The overall prevalence of Loa loa was 1.6% (8/516). No differences were observed between febrile (1.4%, 6/428) and afebrile children (2.2%, 2/88; P = 0.630). The overall prevalence of M. perstans was 1.9% (10/516). Mansonella perstans was only detected among febrile children (2.3%, 10/428; P = 0.224).

Bacteremia.

Bacteremia with at least one of the screened bacteria was detected in 19 children (19/516; 3.7%). In addition, it was only detected in febrile children (4.4%, 19/428). Haemophilus influenzae was the most prevalent bacterium, detected in seven of the 428 febrile children (1.6%). The prevalence of S. pneumoniae and S. aureus was similar (1.2%, 5/428). Among zoonotic bacteria, only R. felis was observed in approximately 1% (4/428) of febrile children (Table 1, Figure 2).

Coinfections.

Overall, 12.9% (55/428) of febrile children had mixed infections with at least two microorganisms compared with 10.2% (9/88) of afebrile children (P = 0.499). No coinfection between malaria and bacteria was observed in afebrile children. Coinfection with P. falciparum and P. malariae was observed in 9.8% (32/326) of all malaria-positive samples (Figure 4) and prevalence was almost the same in febrile (6.1%, 26/428) and afebrile children (6.8%, 6/88; P = 0.792). Coinfection with P. falciparum and P. ovale was found in 4% (13/326) of participants with no statistical significance between febrile (2.6%; 11/428) and afebrile (2.3%; 2/88) children (P = 1). Coinfection with P. malariae and P. ovale was only detected in four febrile children (0.8%, 4/428). A triple infection with P. falciparum, P. malariae, and P. ovale was only detected in four febrile children (0.8%, 4/428).

Figure 4.
Figure 4.

Coinfections between Plasmodium falciparum, Plasmodium malariae, and Plasmodium ovale among 298 febrile children (A) and 28 afebrile children (B).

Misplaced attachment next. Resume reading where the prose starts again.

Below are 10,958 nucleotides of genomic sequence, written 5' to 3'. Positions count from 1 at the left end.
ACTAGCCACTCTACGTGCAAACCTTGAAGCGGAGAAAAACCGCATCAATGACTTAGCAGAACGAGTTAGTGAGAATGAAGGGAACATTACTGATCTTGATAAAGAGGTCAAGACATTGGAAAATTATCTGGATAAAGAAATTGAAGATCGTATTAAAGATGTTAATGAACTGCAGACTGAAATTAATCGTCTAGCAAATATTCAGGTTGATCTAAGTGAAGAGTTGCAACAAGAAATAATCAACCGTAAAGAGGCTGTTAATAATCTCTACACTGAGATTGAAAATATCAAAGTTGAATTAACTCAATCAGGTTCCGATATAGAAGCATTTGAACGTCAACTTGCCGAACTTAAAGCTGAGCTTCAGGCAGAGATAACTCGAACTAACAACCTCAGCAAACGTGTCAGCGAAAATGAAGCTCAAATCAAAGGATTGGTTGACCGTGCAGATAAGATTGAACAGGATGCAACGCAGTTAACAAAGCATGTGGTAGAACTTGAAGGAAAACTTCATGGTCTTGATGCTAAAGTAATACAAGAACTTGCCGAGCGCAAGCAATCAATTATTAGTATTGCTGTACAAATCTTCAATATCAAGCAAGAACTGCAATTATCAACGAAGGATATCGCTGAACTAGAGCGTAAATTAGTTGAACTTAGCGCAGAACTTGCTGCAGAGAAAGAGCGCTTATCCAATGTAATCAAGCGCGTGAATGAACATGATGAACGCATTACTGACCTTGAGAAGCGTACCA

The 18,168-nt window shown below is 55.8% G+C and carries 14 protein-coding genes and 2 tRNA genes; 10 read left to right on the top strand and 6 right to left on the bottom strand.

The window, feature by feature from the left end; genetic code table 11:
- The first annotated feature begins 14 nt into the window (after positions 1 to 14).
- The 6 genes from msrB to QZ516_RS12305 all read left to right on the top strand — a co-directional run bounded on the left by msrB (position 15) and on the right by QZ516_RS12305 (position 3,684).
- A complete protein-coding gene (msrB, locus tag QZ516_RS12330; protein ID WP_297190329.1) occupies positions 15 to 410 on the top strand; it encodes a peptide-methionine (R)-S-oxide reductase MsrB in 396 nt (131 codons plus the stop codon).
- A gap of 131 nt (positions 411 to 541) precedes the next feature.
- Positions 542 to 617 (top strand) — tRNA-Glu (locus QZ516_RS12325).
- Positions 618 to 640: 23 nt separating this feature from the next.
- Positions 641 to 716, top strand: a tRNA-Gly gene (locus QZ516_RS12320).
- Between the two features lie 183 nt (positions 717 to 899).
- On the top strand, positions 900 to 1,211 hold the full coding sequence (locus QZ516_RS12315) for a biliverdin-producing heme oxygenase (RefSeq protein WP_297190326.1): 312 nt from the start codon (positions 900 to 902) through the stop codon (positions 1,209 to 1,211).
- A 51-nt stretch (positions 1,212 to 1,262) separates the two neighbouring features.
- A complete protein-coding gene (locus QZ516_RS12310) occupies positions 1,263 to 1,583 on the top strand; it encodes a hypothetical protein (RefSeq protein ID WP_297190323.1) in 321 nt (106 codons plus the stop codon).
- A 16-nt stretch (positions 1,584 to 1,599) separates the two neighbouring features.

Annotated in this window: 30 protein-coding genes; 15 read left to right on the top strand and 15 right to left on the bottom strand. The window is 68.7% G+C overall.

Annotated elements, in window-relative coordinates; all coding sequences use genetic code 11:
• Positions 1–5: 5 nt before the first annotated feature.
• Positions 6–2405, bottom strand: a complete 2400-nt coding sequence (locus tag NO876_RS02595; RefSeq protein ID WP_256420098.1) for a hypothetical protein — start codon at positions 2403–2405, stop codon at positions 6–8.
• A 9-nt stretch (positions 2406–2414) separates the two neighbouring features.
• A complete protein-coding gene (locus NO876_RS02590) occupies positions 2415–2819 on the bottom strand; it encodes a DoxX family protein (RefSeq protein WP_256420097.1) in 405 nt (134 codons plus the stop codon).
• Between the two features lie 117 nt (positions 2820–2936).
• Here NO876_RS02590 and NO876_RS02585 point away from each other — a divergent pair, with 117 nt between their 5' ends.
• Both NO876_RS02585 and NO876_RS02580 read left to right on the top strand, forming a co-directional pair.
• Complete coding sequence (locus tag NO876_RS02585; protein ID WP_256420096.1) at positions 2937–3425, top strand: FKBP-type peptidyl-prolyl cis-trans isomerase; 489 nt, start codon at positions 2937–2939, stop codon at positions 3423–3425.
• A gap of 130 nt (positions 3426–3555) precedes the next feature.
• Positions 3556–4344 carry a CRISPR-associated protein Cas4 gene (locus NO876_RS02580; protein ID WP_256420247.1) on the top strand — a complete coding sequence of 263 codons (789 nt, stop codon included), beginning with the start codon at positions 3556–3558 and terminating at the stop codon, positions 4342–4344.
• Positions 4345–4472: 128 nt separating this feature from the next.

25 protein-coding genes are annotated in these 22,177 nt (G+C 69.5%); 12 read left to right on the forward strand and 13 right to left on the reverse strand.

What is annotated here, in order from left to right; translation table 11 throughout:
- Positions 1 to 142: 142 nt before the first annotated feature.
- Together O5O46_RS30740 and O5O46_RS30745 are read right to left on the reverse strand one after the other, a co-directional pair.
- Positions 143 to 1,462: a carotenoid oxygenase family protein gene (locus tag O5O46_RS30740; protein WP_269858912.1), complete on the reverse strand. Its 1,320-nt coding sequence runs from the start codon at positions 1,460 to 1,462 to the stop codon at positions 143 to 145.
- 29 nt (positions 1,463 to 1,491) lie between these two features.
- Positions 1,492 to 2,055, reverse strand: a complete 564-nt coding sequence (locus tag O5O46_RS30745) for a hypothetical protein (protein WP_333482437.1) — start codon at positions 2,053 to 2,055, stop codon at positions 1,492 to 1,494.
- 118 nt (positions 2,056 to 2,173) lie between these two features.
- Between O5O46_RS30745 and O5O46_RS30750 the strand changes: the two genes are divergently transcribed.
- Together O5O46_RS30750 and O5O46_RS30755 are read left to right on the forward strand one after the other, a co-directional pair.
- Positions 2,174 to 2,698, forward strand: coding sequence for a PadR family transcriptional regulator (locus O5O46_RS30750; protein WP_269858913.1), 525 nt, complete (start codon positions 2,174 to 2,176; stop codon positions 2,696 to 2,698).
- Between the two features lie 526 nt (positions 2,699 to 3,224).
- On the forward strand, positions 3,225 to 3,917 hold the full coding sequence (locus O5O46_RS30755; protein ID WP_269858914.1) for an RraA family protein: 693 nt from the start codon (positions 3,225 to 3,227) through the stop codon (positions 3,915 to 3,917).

Citation: The American Journal of Tropical Medicine and Hygiene 102, 1; 10.4269/ajtmh.19-0368

Overall, 3.0% (13/428) of febrile children had coinfections with at least one bacterium and one Plasmodium species (Table 2), which represented 68.4% (13/19) of patients with bacteremia and 4.4% (13/326) of patients with malaria due to P. falciparum. Two patients were concurrently infected by four microorganisms: one with P. falciparum, H. influenzae, S. aureus, and S. pneumoniae and one with P. falciparum, P. malariae, P. ovale, and M. perstans. The details of all mixed infections are summarized in Table 2.

Table 2

Coinfections occurred among febrile and afebrile children

Coinfections428 febrile children positive (%)88 afebrile children positive (%)P-value
P. falciparum, P. malariae, P. ovale, and M. perstans1 (0.2)0
P. falciparum, H. influenzae, S. aureus, and S. pneumoniae1 (0.2)0
P. falciparum, P. malariae, and P. ovale3 (0.7)0
P. falciparum, P. malariae, and M. perstans1 (0.2)0
P. falciparum, P. malariae, and H. influenzae1 (0.2)0
P. falciparum, P. malariae, and L. loa1 (0.2)0
P. falciparum and P. malariae18 (4.2)6 (6.8)0.792
P. falciparum and P. ovale6 (1.4)2 (2.3)1.000
P. falciparum and M. perstans5 (1.2)00.609
P. falciparum and L. loa4 (0.9)11.000
P. falciparum and Rickettsia felis4 (0.9)0
P. falciparum and S. pneumoniae3 (0.7)0
P. falciparum and S. aureus3 (0.7)0
P. falciparum and H. influenzae1 (0.2)0
P. malariae and M. perstans1 (0.2)0

P. falciparum = Plasmodium falciparum; P. malariae = Plasmodium malariae; P. ovale = Plasmodium ovale; H. influenzae = Haemophilus influenzae; M. perstans = Mansonella; L. loa = Loa loa; S. aureus = Staphylococcus aureus; S. pneumoniae = Streptococcus pneumoniae.

Discrepancies between retrospective diagnosis and treatment during consultation.

Before the consultation at the hospital, self-medication with antimalarial and antibiotic drugs was reported for 9% (38/428) and 1.7% (7/428) of patients, respectively. At the time of consultation at the hospital, before the molecular diagnosis, antimalarial and antibiotic drugs were prescribed for 62.6% (268) and 34.8% (149) of the 428 patients, respectively.

Of the 298 febrile children with a molecular diagnosis of malaria, 227 received antimalarial drugs (76.2%) and 71 received no treatment for malaria (Figure 5). Of the untreated patients, 50 were infected with P. falciparum, seven with P. malariae, one with P. ovale, 12 with P. malariae, and P. falciparum and one with the three Plasmodium species. At the same time, 41 of the 130 febrile children without malaria (31.5%) received antimalarial drugs (36 quinine-based treatments, four artesunate–amodiaquine, and one artemether–lumefantrine).

Figure 5.
Figure 5.